Monitoring oil fields on the Caspian Coast
A completed station

Monitoring oil fields on the Caspian Coast

Güralp borehole instruments monitor seismicity in one of the world’s largest oil fields

Güralp was asked by the main operating company of one of the world’s largest oil fields to monitor natural seismicity in the region, as well as possible seismic events induced by the production process. Güralp’s solution involved the installation of 11 3T borehole instruments located on artificial islands, and surface stations along the Caspian coast.

The borehole sensors allow the detection of smaller earthquakes and better determination of hypocentres beneath the Caspian Sea. Güralp monitors the data in real-time and sends regular updates and reports to the operator detailing detected local and regional seismic events.

The network has proved successful in detecting small seismic events in the region of Kashagan Field.


Earthquake monitoring in the Caspian Sea

Kashagan Field is considered to be the one of world’s largest oil discoveries in the last 30 years. It has been estimated that the field will receive a total investment of $136 billion over the life cycle of the field.

The field’s operator is the North Caspian Operating Company (NCOC), who are partnered in this project with a number of large multinational companies, including Royal Dutch Shell and Total.

The Caspian Sea is a seismically active region, so NCOC wanted to monitor naturally occurring seismic events and small earthquakes induced by production activities, both of which could impact oil production processes and infrastructure. One of the operator’s aims was to validate the resistance of production infrastructure to earthquake shaking by measuring typical ground displacements and accelerations during seismic events.

The client’s objective was to implement a seismic monitoring system with a minimum detection threshold of magnitude 0.5—2.5. It was also required that all earthquakes with a magnitude of greater than 2.5 were detected within a 250 km radius of Kashagan Field. However, a network of seismic instruments solely comprising instruments located around the edge of the Caspian Sea is not sufficient to measure small earthquakes occurring beneath the inland sea.
Map showing the location of Kashagan Field and recorded seismicity (M.>4.5; from the USGS catalogue)

Güralp solution

In 2013, Güralp was asked by NCOC to supply, install and maintain a borehole seismic network in Kashagan Field. Eleven 3T triaxial borehole digital sensors were installed in dedicated locations. Six of these stations were installed in boreholes along the coastline; the other five were installed in boreholes on man-made islands constructed for producing from Kashagan Field. All instruments were located approximately 100 m below the surface. Each sensor was fixed in place using a dedicated hole lock system.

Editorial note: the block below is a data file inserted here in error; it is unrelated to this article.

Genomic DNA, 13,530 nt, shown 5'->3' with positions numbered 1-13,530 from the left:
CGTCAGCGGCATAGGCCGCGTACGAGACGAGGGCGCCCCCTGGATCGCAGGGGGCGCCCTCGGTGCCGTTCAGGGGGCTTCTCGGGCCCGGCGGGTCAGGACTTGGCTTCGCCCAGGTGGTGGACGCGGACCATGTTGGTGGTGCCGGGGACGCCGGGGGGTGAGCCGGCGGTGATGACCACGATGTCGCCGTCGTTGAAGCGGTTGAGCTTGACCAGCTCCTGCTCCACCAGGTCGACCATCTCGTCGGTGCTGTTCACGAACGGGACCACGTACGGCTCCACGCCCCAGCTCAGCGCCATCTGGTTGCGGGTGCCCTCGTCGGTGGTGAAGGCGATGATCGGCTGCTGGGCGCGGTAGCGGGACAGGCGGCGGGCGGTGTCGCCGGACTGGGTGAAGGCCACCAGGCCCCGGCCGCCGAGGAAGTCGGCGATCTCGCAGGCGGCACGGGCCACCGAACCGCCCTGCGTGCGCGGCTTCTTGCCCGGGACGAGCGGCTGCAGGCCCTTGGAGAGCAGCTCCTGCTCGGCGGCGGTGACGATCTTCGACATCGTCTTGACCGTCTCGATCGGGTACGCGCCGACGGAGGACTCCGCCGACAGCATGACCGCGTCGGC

Güralp broadband passive instrumentation delivers information that cannot be obtained using standard seismic equipment. The response of the 3T sensors was set to detect low frequency seismic events down to 0.03 Hz. The instruments were installed in cased boreholes because the coastal zone often floods, potentially leading to damaged equipment. Compared to surface instruments, borehole sensors produce data with very high signal to noise ratio, leading to better quality waveforms.

Güralp provided a full turnkey solution to NCOC, which involved monitoring of seismic activity detected by the network. Recorded data is streamed back to Güralp headquarters in the UK, where the waveforms are processed to determine seismic event locations and magnitudes. Since 2015, Güralp has provided NCOC with regular detailed reports about network’s operational status and a description of detected events. Automated daily email alerts are also sent to the client.
A completed borehole station on one of the manmade islands in the Caspian Sea.


The installed network has proved vital in the detection and accurate location determination of small earthquakes beneath the Caspian Sea, which would not have been detected by surface stations alone. For example, the network was able to detect a magnitude 2.1 event located some 350 km away from Kashagan Field.

The monitoring network continues to send real time data and Güralp is constantly detecting seismic events.
Recorded 3-component waveforms from a borehole instrument of a local M2.3 earthquake located 80 km away from Kashagan Field.

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